Gang culture in Sheffield is nothing new. In the 1920s, when my grandmother was growing up in the city, gangs fought for control of areas of the inner city, and their exploits were a common topic of conversation in the house. The names of the main protagonists – gang leaders and police – were known to everyone. As J P Bean’s book The Sheffield Gang Wars* makes clear, they were seldom out of the papers.
A glance at the mug shots in that book suggests one difference: whereas today’s gang members are typically young, the faces from the past appear older and rough edged – what the press like to describe as ‘hardened criminals’. However, the two men hanged for murder – brothers Wilfred and Lawrence Fowler – were only 23 and 25.
They hit him on the head with a bottle.
They hit him on the head with a child’s scooter.
This is depressingly familiar – and perhaps unsurprising. Motives for recruitment into the Sheffield gangs seem to have been very similar to those of today: social prestige allied to a lack of opportunity. The Mooney and Park Brigade Gangs grew out of the poorer areas of the city at a time when the country was struggling – economically and socially – in the immediate aftermath of the First World War. The chance to associate with powerful men, whose notoriety was enhanced by their control of the lucrative ‘tossing rings’ that had sprung up across the city, drew many young men into gang activity.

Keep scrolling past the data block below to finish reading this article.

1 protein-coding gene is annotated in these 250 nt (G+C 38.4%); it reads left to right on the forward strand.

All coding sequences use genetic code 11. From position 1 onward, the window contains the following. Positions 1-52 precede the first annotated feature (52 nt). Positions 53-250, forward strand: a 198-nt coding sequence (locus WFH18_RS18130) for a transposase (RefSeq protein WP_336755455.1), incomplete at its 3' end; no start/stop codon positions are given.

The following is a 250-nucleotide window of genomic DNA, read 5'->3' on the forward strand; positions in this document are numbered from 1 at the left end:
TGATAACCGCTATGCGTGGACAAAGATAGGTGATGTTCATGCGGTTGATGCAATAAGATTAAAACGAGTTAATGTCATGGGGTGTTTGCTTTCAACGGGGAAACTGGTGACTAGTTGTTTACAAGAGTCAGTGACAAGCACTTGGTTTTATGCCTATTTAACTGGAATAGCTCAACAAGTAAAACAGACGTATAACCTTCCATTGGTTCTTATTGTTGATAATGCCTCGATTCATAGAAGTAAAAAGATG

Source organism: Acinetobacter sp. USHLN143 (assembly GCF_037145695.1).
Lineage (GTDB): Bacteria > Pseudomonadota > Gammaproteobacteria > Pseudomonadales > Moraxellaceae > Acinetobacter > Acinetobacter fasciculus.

Here is a tossing ring under the arches, the ha’pennies spinning
over men’s heads. In the dusk the pikers watch for the cops.
Whistle as the coins drop, watch them scatter.
I don’t intend to reiterate the historical accounts of these events here: those interested can seek out the above book. Instead I would like to offer some thoughts on how the poem – which was after all a response to place as much as to history (or a version of it) – developed.
I was commissioned by Longbarrow Press, along with five other poets, to produce a series of poems relating in some way to the experience of walking.** My interest in local history – both public and personal – initiated the idea that I might track a series of significant journeys made by people through and around Sheffield at different periods in time. Over the course of about a year, I completed five walks and produced five poems, or sequences of poems, which attempted to illuminate both the events and protagonists relating to those journeys, and my experience of tracing their routes, years after. I followed the bombing raids of 1940, the funeral cortege of the Chartist Thomas Holberry, and the Park Brigade Gang; and I retraced the journeys of Richard Marsden, an 18th century ancestor immigrant to the city, and Harold Hindle, a great uncle who spent his last years in the South Yorkshire Asylum at Middlewood.